Reflection on O'Keefe, Reno, Davis, Hays, and Moses

"What are you learning at that crazy school? Are they trying to turn you into liberal Catholic postmodernists? Why don't you go to Biola or somewhere else that just teaches what the Bible says?"

Somehow the link to our course syllabus found its way to an unsympathetic reader (at your church? in your family? at another school?). For laughs you mention it to Telford in class. But then he gets that sort of teasing, sort of serious look that tells you something terrible is coming. He says, "Hey, that's a great assignment. Write a response that draws on what we've seen so far in the course. And you can skip the Biola part; that question answers itself."

Respond to this person's objection by testing the proposals you have encountered so far to see whether or not theological interpretation "just teaches what the Bible says." Analyze readings of one of our Genesis passages according to the approaches you have been learning from O'Keefe and Reno, Alter, and Davis and Hays, evaluating possible theological interpretations — perhaps proposals you have heard others raise in class, or perhaps some of your own.

For instance, are they properly disciplined (O'Keefe and Reno chapter 6, or Jenson in Davis and Hays)? Are they convincing intensive, typological, and/or allegorical readings (chapters 3-5, Alter, Johnson, or Davis on "critical traditioning")? Do they remain at the level of the text rather than leaving it for some other "x" that makes the text secondary or dispensable (chapters 1-2, Alter, or McSpadden)? Are they appropriate (orthodox?) readings of Genesis in the church (Davis on "teaching confessionally" or Jones)? You don't have to treat all of these questions, but I want to see serious engagement with the material in both Davis and Hays and O'Keefe and Reno that is most relevant for your answer to this fundamental question: Are these readings artificial impositions on Genesis, or are they what Genesis means?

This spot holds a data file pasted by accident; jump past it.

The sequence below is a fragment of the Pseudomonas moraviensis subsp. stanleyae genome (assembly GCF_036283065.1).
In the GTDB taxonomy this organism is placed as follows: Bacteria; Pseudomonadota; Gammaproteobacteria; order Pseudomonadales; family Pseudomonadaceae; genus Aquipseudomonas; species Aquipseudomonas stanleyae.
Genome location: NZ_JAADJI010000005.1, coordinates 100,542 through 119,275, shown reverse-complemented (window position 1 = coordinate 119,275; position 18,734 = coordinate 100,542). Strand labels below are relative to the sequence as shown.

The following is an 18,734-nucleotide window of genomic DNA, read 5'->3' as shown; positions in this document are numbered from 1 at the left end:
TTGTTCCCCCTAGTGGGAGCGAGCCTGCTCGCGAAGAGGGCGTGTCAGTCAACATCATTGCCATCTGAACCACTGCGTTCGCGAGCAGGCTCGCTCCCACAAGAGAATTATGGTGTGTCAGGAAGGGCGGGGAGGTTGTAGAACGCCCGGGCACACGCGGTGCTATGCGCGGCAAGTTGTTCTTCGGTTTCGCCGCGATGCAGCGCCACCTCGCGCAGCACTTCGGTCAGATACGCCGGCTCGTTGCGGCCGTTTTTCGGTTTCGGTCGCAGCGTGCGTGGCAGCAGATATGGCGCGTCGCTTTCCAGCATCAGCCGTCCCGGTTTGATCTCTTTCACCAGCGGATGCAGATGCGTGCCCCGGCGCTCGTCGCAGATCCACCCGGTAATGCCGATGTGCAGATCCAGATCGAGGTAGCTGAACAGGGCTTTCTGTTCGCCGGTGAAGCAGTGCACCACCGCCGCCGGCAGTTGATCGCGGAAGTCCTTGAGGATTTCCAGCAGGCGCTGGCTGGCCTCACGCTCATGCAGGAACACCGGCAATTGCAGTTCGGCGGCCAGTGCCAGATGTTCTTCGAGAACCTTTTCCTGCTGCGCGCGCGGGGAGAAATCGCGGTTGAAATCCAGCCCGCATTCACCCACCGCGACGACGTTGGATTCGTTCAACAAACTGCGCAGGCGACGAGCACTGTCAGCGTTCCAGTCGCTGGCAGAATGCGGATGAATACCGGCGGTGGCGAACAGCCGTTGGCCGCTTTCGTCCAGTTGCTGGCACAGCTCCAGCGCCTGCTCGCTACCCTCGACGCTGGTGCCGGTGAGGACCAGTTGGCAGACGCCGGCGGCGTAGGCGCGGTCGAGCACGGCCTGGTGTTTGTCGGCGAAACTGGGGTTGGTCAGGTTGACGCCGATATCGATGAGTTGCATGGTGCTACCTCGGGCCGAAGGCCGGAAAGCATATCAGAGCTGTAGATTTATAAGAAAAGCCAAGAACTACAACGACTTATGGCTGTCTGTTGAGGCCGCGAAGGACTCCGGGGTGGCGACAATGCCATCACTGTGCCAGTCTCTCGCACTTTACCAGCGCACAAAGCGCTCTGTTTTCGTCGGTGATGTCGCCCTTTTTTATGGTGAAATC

I want you to present your analysis as a response to your unsympathetic correspondent in a way he or she may find persuasive.

You do not have to take a favorable position on either the Davis and Hays readings, O'Keefe and Reno, or this course! But I would like you to be fair in your choice of texts (i.e., choose interpretations you think are the most likely to answer the question in satisfying ways).

Please keep your paper 3-5 pages, double-spaced, and follow the directions in my handout for writing papers. Remember, I want to see proper style, clear writing, a thorough answer to the question, and explicit citations of course materials.

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